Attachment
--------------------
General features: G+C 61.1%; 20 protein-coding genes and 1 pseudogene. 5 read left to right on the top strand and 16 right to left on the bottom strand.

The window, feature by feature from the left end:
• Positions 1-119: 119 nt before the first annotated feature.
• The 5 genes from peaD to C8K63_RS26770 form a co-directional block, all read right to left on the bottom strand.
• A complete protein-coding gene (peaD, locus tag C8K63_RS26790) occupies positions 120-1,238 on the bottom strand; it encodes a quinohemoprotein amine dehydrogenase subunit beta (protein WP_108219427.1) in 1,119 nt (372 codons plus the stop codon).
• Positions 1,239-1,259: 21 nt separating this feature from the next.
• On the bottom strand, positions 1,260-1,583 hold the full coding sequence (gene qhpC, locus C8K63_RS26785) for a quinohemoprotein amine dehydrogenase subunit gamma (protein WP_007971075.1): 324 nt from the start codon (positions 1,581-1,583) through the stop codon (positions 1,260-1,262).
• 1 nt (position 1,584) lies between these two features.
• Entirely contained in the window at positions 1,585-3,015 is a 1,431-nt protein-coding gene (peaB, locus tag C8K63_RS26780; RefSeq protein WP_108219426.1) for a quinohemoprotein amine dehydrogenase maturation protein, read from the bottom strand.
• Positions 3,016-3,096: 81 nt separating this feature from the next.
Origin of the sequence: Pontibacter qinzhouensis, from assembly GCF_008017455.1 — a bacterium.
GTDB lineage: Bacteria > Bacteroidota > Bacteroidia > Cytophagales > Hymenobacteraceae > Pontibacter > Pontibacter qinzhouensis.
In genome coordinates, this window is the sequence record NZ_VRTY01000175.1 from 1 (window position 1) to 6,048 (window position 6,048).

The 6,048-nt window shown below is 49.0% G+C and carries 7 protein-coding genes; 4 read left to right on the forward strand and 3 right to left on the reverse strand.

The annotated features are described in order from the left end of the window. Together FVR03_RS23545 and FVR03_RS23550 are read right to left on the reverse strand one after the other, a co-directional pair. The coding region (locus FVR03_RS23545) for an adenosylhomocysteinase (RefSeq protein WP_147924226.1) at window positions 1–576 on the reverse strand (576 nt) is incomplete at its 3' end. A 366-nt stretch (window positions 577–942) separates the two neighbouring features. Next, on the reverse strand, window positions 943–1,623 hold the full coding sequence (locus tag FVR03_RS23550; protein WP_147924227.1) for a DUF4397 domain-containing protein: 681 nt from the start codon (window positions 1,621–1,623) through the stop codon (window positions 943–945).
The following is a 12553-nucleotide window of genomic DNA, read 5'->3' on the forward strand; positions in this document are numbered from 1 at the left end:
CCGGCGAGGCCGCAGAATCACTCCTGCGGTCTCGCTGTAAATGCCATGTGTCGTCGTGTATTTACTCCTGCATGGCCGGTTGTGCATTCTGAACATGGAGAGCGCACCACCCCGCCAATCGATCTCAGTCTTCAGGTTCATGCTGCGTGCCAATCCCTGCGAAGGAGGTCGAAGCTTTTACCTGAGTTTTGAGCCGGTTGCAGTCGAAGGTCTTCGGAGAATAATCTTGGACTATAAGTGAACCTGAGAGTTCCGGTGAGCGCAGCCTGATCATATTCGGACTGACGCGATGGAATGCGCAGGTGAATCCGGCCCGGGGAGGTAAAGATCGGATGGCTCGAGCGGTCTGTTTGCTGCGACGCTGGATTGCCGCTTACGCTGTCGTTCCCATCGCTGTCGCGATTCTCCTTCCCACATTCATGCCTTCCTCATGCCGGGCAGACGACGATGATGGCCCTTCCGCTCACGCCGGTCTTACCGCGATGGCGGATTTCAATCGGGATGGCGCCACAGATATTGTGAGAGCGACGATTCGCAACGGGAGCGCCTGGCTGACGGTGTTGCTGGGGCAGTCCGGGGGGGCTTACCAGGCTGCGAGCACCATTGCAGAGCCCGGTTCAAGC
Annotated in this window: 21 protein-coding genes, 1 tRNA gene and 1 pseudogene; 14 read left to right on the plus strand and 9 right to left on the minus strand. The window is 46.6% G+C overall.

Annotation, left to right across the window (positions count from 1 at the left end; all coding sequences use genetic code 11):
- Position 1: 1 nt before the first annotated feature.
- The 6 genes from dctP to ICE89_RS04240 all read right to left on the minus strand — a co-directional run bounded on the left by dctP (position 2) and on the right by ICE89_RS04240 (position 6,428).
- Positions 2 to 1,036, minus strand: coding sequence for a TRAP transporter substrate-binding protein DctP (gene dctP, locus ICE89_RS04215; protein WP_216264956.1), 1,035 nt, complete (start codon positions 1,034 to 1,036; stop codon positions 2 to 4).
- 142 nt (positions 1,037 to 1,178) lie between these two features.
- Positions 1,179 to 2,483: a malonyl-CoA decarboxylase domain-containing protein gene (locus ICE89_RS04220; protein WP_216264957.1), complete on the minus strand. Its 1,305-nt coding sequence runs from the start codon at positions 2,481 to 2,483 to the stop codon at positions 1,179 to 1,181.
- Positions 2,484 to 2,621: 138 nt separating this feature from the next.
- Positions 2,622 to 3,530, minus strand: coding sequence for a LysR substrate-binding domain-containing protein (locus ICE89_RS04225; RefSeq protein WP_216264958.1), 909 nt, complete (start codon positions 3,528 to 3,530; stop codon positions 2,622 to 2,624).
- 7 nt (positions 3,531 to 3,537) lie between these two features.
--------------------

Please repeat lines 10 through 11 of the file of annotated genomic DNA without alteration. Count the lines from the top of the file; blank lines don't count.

• Positions 3,016-3,096: 81 nt separating this feature from the next.
Origin of the sequence: Pontibacter qinzhouensis, from assembly GCF_008017455.1 — a bacterium.